Young coconut sorbet recipe

Posted on January 21, 2013


Young coconut juice is one of the most refreshing drinks you can have on a hot day. Just go to any tropical and sub tropical region for proof of this – it’s one of their staple drinks. So can you just imagine how awesome it would be in frozen dessert form?


But surprisingly, it’s not all that easy to find a recipe for young coconut sorbet. Most coconut ice cream or sorbet recipes I’ve found online tend to rely on coconut milk or cream which has a distinctly different flavour profile to young coconut juice. Luckily for me, Trotski & Ash featured a young coconut sorbet recipe from Longrain. But even this recipe isn’t straight young coconut, it’s also mixed with coconut cream. So I have made a couple of changes, including using more young coconut juice to make it more prominent, and changing the vanilla flavouring to pandan. Using pandan instead of vanilla just seemed like the more natural choice because why not pair the two tropical flavours together? And personally, I find pandan and coconut to be pretty much inseparable when being used in sweets. The flavours work brilliantly at enhancing each other. It’s just a perfect match.

Fresh young coconut can be found in many Asian grocers (retailing for about ~$2.50 – $3 each) if you’re up for extracting the fresh juice yourself. If like me you’re a bit concerned about hacking open a fresh coconut, packaged young coconut juice can also be readily found. These days young coconut juice is also branded as ‘coconut water’; they are one and the same thing. When buying the packaged varieties, try to find the ones that are 100% young coconut juice. Many brands will have added things like sweeteners, acids or flavour enhancers; this isn’t necessary and in my opinion is a detriment to the natural tastiness of young coconut.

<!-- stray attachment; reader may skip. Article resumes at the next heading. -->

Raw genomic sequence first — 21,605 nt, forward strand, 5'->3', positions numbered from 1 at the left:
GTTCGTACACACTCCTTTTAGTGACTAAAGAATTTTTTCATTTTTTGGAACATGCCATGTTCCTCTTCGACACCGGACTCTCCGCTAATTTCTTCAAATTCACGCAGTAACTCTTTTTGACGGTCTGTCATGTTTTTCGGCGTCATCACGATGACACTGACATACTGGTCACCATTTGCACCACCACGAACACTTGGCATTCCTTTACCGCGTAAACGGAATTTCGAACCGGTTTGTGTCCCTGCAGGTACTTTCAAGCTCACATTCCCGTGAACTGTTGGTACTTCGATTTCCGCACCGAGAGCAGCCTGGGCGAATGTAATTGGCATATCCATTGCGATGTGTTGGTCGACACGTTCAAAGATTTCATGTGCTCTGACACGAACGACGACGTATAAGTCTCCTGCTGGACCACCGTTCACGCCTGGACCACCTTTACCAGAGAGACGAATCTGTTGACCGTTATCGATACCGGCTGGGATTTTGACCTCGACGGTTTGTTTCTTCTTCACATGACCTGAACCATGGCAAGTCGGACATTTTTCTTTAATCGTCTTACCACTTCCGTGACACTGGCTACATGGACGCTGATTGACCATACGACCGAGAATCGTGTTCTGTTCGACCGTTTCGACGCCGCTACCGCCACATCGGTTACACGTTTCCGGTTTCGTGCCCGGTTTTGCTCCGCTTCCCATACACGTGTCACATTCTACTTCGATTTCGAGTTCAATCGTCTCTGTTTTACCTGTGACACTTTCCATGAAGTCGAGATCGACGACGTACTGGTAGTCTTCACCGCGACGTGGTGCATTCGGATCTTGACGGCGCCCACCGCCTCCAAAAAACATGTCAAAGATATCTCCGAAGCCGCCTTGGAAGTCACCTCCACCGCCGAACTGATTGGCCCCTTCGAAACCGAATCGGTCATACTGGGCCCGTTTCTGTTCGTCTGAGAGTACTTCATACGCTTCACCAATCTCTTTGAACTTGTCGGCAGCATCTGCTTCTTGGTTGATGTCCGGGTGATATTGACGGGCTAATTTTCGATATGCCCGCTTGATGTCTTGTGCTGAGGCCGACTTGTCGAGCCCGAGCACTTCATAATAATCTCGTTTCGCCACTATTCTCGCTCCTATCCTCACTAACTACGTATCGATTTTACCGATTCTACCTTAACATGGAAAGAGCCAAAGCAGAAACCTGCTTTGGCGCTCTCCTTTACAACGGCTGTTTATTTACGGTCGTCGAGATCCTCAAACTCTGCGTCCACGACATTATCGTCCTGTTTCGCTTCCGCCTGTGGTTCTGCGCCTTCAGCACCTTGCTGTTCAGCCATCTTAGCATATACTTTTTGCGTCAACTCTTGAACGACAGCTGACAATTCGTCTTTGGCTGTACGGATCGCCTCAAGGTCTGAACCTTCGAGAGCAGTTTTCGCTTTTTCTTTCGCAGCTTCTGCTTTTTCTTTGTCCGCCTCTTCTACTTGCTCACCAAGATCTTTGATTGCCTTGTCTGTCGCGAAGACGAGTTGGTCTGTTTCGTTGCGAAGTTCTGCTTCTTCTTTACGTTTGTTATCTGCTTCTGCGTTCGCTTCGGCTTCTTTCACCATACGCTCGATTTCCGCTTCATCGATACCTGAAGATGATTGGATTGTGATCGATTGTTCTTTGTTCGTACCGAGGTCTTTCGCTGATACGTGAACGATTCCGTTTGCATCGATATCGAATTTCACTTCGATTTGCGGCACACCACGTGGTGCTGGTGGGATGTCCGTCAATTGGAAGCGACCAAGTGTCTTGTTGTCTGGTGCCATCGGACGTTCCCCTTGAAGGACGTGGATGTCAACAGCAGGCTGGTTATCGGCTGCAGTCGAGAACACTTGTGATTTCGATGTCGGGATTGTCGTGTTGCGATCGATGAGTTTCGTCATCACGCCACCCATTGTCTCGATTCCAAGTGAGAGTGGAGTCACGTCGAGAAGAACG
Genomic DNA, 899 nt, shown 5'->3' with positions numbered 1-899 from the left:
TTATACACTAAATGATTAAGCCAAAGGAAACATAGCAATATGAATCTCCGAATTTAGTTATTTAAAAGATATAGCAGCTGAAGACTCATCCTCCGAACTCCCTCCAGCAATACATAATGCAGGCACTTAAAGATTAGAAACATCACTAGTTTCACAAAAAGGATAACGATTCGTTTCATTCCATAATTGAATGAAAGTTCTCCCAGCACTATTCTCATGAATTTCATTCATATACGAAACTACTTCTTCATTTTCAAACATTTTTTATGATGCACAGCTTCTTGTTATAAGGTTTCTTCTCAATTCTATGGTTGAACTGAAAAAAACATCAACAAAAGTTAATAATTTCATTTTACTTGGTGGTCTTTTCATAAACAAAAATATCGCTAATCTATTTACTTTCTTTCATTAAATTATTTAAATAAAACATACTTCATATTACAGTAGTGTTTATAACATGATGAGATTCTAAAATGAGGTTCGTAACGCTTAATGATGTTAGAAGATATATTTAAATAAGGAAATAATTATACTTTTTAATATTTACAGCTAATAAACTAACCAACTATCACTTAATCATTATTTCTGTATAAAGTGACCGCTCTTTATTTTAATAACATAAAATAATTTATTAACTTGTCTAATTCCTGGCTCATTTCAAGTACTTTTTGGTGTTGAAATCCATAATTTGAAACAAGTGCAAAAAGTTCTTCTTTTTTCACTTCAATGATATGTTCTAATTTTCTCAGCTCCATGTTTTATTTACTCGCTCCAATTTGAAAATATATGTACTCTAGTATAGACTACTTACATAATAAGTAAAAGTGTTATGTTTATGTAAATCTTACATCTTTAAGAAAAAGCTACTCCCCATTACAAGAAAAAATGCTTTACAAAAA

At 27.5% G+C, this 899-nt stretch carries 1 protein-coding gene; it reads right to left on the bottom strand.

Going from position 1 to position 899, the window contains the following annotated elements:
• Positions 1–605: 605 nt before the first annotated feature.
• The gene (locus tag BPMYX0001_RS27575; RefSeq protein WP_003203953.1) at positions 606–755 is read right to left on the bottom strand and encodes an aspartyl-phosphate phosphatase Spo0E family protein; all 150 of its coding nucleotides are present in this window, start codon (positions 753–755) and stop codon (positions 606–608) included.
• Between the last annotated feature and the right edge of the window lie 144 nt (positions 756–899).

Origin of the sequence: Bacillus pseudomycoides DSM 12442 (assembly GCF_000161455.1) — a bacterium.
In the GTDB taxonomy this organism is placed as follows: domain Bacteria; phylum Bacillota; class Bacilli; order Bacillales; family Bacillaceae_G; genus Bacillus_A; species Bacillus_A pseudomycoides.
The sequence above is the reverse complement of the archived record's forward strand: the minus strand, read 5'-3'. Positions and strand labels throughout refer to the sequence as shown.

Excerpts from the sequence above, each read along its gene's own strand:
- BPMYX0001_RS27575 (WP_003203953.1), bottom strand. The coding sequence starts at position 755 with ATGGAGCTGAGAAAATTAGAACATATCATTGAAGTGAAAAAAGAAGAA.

Fresh pandan leaf can sometimes be found in Asian markets, but it’s a little bit of a hit and miss. You are more likely to find packaged frozen pandan leaves. If using the frozen variety, perhaps use 2 leaves since the flavour of this will not be as intense as the fresh ones. You could also use 1 teaspoon of pandan paste if you can’t get hold of any leaves, although the paste will make your sorbet take on quite a startling green colour!

RECIPE – Young coconut sorbet (makes ~1.2L)


  • 125g sugar
  • 250mL water
  • 150mL liquid glucose
  • 1 teaspoon salt
  • 400mL coconut cream
  • 400mL young coconut juice
  • 1 pandan leaf tied in a knot (if frozen, defrost first)


  1. Place sugar, water, salt and pandan leaf in a small saucepan and bring to a simmer.IMG_5796
  2. Once all the sugar has dissolved, reduce heat even lower and stir in liquid glucose. Remove from heat when glucose has completely dissolved and leave to cool to room temperature.
  3. Combine with coconut cream and young coconut juice. Cover mixture to allow pandan flavour to infuse and chill in the fridge for at least 3 hours.
  4. Remove pandan leaf and churn mixture in your ice cream maker according to manufacturer’s instructions. Generally a 20 minute churn will be sufficient for most domestic grade ice cream maker models. Once the sorbet thickens to a consistency of your desire, turn off the machine, transfer sorbet into an airtight container and freeze for at least 3 hours.
  5. If you don’t have an ice cream maker, you can freeze the mixture and manually stir the semi frozen sorbet every 3-4 hours to break up the ice crystals. This method will deliver you a slightly grainier/icier end result than if churned through a machine.IMG_5816

This is the current house favourite! The young coconut gives a really nice nutty and almost savory flavour, while the coconut cream provides a nice creamy roundness to the sorbet. Deliciously addictive. But despite being happy with this recipe, I still intend to play with the ratio of coconut juice to coconut cream in subsequent batches, just because I love young coconut juice and want that flavour to come out even more.